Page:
College FB Bowls Mix Sweet and Sour Tastes

Adam Zobel

Adam Zobel

The upcoming holiday season signifies the postseason for Division I-A football teams as they participate in a series of 28 bowl games.

Some matchups this year are quite compelling while other bowls would be best served if they were eliminated from the scene.

The prime matchup of the bowl season is the Rose Bowl, which returns to its Big Ten/Pac-Ten traditions as Michigan faces USC.

The Trojans enter the game looking to prove themselves to be worthy of a split national title after being shutout of the championship game. The Wolverines will come into Pasadena looking to spoil the championships aspirations of the top-ranked Trojans.

The Sugar Bowl, the BCS title game, features LSU and Oklahoma in a matchup of tough defenses. The Sooners were shocked by Kansas State in the Big 12 title game and will be looking for redemption in New Orleans.

The Fiesta Bowl pits Ohio State, the defending champs, against Kansas State. The Buckeyes have struggled at times while the Wildcats recovered from a three-game losing skid and annihilated Nebraksa and Oklahoma en route to winning the Big 12.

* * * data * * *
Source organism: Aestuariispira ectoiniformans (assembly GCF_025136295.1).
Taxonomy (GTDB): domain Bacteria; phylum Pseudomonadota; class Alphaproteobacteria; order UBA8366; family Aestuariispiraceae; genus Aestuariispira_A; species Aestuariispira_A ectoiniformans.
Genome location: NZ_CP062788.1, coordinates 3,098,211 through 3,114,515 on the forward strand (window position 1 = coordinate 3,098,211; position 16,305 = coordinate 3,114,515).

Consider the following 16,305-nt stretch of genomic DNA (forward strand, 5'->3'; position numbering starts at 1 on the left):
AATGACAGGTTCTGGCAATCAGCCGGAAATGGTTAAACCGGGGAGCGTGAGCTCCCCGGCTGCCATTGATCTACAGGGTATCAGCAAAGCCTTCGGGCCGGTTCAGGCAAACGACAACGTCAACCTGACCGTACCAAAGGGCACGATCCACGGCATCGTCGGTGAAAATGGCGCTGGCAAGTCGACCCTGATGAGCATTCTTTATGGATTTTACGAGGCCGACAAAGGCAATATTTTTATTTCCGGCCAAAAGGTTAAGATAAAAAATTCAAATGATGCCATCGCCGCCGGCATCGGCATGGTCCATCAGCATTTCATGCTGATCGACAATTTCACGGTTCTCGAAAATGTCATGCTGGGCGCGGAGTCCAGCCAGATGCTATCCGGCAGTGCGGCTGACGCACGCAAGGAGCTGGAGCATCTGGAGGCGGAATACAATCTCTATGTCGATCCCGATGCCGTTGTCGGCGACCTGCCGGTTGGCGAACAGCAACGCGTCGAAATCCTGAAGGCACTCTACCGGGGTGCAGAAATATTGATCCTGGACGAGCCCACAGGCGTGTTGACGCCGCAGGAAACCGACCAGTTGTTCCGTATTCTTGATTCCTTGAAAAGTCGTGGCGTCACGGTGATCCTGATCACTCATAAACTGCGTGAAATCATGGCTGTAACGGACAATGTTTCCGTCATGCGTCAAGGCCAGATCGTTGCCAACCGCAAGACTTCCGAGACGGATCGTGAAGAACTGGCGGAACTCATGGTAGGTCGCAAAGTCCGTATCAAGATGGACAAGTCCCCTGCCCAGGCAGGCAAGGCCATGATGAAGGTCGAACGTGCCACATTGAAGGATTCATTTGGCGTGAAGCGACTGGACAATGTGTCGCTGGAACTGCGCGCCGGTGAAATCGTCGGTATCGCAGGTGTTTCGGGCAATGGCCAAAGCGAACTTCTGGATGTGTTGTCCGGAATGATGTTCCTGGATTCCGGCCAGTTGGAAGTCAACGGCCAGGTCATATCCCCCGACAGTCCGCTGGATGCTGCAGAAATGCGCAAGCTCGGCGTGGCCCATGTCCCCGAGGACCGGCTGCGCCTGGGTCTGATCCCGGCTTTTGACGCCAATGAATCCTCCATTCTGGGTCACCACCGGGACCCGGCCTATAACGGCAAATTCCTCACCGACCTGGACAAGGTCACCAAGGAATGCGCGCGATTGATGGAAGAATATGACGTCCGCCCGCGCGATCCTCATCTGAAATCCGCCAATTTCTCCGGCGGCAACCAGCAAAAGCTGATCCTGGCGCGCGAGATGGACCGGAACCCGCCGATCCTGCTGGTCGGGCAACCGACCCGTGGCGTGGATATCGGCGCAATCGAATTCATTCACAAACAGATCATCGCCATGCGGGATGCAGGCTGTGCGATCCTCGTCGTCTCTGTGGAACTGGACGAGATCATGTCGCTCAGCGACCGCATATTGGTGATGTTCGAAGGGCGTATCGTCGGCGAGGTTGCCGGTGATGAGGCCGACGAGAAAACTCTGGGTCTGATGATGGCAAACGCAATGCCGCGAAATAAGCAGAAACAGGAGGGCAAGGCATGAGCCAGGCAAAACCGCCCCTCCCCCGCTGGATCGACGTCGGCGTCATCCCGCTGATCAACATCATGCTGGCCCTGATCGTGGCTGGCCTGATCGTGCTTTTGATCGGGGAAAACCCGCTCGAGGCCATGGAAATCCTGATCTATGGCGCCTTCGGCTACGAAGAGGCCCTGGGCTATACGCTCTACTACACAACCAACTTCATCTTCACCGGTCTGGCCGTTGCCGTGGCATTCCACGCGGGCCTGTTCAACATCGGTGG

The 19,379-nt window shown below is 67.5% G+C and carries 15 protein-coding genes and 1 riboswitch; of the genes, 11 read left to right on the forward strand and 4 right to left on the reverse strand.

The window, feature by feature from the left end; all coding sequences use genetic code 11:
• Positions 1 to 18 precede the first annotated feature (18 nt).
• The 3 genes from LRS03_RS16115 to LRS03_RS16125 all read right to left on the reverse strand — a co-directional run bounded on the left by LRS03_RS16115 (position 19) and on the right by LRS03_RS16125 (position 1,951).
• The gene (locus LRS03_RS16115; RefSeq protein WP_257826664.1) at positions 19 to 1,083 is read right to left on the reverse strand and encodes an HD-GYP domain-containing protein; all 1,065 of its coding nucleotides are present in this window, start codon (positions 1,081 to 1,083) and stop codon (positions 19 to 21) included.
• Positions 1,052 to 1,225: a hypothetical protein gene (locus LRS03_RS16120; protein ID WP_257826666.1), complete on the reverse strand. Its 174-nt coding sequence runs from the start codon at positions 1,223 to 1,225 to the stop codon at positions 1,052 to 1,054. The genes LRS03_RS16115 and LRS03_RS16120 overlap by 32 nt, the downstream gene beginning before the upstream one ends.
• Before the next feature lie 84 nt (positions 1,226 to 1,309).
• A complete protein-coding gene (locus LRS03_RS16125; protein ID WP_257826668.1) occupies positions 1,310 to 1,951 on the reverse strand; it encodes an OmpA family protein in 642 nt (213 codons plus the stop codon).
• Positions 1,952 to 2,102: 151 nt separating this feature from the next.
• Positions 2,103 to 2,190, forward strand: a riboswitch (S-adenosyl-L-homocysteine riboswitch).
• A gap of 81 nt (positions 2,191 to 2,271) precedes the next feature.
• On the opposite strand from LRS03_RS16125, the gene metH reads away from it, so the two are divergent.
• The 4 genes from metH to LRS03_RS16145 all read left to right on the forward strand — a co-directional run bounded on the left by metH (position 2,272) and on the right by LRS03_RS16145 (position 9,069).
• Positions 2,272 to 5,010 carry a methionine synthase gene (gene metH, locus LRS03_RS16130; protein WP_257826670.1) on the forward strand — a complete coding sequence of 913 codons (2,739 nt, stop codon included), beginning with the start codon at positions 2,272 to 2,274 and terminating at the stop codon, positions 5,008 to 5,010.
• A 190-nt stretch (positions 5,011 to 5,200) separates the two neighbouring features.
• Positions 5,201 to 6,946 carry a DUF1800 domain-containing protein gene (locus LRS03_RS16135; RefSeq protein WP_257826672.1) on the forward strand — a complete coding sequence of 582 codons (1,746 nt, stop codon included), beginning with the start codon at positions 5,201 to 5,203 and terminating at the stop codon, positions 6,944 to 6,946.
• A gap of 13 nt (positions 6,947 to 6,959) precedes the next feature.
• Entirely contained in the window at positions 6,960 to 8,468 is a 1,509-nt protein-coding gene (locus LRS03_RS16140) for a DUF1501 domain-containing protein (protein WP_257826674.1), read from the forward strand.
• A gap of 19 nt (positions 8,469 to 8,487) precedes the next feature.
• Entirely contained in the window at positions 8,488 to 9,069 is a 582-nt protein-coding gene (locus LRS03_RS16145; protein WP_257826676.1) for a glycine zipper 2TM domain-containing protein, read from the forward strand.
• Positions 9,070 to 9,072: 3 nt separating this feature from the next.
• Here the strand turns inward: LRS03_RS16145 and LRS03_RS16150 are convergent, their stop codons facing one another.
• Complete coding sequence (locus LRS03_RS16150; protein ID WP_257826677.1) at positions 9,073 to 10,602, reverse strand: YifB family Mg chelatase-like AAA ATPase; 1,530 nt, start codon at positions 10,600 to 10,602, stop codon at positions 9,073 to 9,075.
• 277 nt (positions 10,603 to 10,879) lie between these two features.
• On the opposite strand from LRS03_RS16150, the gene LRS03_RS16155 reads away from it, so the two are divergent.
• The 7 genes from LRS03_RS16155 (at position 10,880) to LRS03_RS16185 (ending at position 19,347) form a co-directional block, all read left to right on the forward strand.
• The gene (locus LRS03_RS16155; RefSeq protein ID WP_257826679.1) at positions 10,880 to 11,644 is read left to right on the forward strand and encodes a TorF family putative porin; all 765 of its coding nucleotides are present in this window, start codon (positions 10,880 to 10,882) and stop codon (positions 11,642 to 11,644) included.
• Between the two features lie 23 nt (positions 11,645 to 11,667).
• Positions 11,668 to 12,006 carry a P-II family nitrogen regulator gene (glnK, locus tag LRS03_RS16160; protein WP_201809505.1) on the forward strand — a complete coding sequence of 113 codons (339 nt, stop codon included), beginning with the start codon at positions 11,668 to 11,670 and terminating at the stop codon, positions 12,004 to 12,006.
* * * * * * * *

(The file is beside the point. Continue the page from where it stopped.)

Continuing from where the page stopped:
The final BCS game is the clunker of the bunch as Florida State and Miami meet in a rematch of their game earlier this season. These teams will also play each other to begin the 2004 season.

Thus, the Hurricanes and Seminoles will be meeting three times in eleven months. Thankfully, both teams will be in the ACC next year, avoiding another disgraceful bowl matchup.

The best of the non-BCS games is probably the inagural Fort Worth Bowl and its showdown between Boise State and TCU. The Broncos and Horned Frogs only have one loss apiece and will be looking to prove that they are some of the best non-BCS conference teams in the college football.

Seeing Navy in a rare bowl game (the Houston Bowl versus Texas Tech) after winning only two games last season will be a treat for many fans.

Sadly, about a third of the bowls have teams that probably should not be in a bowl game, especially if the team is 6-6 or 7-6. These games are usually uneventful and the host city is the only party that really wins since most schools lose money playing in these lesser bowl games.